How about “super foods” to consume in winter?

Ginger, garlic and turmeric. Fresh organic is preferable to dried. You can grate these into salads, soups, rice and tea. Eat a lot of dark-green leafy veggies such as kale, chard and spinach. These provide vitamin A and magnesium. Magnesium is the most valuable mineral in our body and has over 300 known functions! It helps our nerves, muscles and immune system, and it naturally reduces stress. Winter squash and sweet potatoes add lovely orange color usually absent in our winter diet. Use them in soups, stews or roasted. They’re filled with vitamin A and are like eating sunshine!

In the cold months, what do we tend to crave?

We want grounding root vegetables and fatty foods—nuts, avocados, meats and dairy. And salt. So it’s important to make healthy decisions. Since we tend to look inward in the darker months, adding bright colors lightens up our diet and our mood. Go for beets, carrots and squash and green veggies. Incorporate as many colors as you can throughout the day, and eat the rainbow for optimal health and wellness!

Juicing is here to stay. Why’s that?

Properly juiced veggies and fruits act as cleansers because the body doesn’t have to use as much energy to break them down and ab- sorb the nutrients. Juicing cleanses through elimination and purifies through restoration of vital nutrients. 

Explain the concept of food combining.

Food combining means consuming foods that are more easily digestible and provide comple- mentary nutrition. For example, if you eat meat or protein, serve it with sautéed kale and garlic. Green veggies and cultured foods help to break down meat or protein. Proteins don’t combine well with starches and sugars because they’re digested in different parts of our digestive tract. But protein and vegetables do pair well, such as wild-caught salmon and broccoli. Eat protein and veggies at one meal and starch and veggies the next. Beans and grains combine well and provide a balance of protein and starch. Cooking proteins and starches in soups and stews improves their digestibility.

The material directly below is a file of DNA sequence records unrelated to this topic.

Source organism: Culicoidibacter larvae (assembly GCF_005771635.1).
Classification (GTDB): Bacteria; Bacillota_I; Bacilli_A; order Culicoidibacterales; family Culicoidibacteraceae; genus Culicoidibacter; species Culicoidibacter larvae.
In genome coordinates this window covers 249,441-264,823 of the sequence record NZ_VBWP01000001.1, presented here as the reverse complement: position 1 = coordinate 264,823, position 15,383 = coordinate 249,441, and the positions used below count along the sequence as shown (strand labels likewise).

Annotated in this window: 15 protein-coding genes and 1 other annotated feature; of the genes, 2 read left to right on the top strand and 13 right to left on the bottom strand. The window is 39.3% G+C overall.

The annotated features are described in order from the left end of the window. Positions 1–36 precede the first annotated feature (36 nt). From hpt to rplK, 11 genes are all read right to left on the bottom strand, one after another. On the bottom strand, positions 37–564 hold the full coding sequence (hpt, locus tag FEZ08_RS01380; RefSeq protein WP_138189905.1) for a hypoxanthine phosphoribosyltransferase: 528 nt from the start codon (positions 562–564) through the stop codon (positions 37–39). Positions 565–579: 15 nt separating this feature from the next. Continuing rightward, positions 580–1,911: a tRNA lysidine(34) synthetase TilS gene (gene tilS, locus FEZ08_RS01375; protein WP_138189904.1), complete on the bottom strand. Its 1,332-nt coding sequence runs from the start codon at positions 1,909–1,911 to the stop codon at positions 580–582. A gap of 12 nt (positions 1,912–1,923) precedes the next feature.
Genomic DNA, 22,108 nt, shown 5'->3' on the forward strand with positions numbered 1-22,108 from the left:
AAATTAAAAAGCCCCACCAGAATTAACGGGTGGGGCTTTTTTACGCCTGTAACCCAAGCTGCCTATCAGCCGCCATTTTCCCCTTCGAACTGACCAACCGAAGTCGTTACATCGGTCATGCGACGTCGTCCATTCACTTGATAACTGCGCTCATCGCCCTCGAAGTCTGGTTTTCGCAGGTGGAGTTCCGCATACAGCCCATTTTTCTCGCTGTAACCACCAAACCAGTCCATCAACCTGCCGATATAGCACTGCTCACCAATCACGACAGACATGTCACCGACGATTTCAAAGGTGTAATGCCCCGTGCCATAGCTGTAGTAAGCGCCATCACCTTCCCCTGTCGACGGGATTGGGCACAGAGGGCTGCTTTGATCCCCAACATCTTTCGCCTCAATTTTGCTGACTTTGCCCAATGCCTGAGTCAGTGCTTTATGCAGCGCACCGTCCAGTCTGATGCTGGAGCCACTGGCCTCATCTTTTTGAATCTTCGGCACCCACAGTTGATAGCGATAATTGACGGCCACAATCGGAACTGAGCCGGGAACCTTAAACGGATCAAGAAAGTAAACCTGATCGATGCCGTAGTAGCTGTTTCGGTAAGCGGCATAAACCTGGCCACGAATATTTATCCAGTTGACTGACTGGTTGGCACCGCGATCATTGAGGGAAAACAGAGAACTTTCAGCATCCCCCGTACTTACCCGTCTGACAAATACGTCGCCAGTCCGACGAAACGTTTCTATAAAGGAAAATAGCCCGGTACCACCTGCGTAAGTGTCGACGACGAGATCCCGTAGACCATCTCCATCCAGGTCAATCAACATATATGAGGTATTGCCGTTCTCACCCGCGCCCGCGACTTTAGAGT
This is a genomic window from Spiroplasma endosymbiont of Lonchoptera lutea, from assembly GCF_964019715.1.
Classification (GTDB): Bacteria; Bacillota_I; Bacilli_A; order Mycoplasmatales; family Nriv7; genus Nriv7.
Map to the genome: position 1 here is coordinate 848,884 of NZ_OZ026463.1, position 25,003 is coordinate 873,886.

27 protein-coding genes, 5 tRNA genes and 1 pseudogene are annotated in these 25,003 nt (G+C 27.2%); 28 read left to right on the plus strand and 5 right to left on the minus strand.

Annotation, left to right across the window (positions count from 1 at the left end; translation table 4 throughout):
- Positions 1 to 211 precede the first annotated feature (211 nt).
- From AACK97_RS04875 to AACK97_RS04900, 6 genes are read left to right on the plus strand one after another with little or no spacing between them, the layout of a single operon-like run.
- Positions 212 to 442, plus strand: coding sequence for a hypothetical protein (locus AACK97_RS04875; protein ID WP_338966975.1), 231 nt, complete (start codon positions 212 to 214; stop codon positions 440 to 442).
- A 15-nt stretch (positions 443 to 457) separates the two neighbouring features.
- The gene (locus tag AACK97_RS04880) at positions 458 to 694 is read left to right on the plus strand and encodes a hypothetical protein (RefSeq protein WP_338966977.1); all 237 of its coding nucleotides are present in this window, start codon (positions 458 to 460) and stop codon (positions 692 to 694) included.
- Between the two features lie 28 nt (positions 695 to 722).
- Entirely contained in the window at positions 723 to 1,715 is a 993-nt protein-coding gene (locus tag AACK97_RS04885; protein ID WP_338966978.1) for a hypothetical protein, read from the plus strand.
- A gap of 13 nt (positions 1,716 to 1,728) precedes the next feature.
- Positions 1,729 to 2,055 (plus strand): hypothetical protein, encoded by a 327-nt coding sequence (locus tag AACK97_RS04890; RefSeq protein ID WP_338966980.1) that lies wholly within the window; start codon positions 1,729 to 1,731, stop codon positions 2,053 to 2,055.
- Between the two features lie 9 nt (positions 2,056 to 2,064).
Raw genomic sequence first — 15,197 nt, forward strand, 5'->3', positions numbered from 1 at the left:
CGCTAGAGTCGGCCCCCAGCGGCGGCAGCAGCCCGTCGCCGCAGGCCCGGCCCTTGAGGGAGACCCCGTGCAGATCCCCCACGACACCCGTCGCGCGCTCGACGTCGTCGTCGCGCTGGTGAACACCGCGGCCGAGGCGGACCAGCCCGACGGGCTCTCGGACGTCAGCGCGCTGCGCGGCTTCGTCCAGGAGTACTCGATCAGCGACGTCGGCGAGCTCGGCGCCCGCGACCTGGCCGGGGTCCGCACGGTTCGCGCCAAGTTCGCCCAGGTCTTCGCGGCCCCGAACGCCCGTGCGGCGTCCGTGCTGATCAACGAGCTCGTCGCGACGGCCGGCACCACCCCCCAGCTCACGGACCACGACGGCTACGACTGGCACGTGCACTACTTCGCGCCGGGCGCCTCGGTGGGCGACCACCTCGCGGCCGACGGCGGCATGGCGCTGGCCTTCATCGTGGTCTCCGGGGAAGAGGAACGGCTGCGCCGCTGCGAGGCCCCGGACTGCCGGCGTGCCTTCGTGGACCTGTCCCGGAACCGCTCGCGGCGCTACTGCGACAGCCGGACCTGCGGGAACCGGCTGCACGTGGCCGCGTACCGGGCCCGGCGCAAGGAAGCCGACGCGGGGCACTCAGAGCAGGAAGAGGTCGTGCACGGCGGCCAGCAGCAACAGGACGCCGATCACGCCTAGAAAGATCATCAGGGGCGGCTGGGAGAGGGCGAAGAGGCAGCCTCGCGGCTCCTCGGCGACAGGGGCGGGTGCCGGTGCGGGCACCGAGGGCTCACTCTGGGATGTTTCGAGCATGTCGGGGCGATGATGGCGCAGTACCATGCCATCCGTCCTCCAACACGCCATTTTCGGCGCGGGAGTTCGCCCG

Let’s talk bone broth.

Bone broth is easy to make and adds so many nutrients! Get bones from grass-fed beef, chicken or turkey, then throw them in the Crock-Pot with water, apple cider vinegar, onions, carrots, celery and parsley. Let poultry bones simmer for 24 hours and 48 hours for beef. This slow cooking extracts minerals and proteins from the bones and infuses them into the broth. I use bone broth in soups and as a liquid for cooking rice which adds protein to a starchier meal. The broth provides the bone-strengthening, immune-supporting minerals we need.

What’s the “next big thing” in wellness?

Eating local is growing stronger and stronger. If we buy from our neighbors who grow and make food, we strengthen our local economy and ensure the security of our food system. Super foods are great but we should look around home first. Why buy acai berries when we have elderberries, wild blueberries and aronia or chokeberries? Fresh, healthy and local is the way to go! 


Breakfast today?

Grass-fed Greek yogurt, granola and blackberries sprinkled with honeybee pollen.

Favorite childhood meal?

My mom’s homemade bread—whole wheat, cinnamon raisin, pumpkin. I loved helping her make it.

Cake, pie or cookies?

Strawberry rhubarb pie.

Guilty pleasure?

Chocolate! But I try not to feel guilty.

Midnight snack?



Article from Edible Capital District at http://ediblecapitaldistrict.ediblecommunities.com/food-thought/wynde-kate-reese-green-goddess-high-peaks
Build your own subscription bundle.
Pick 3 regions for $60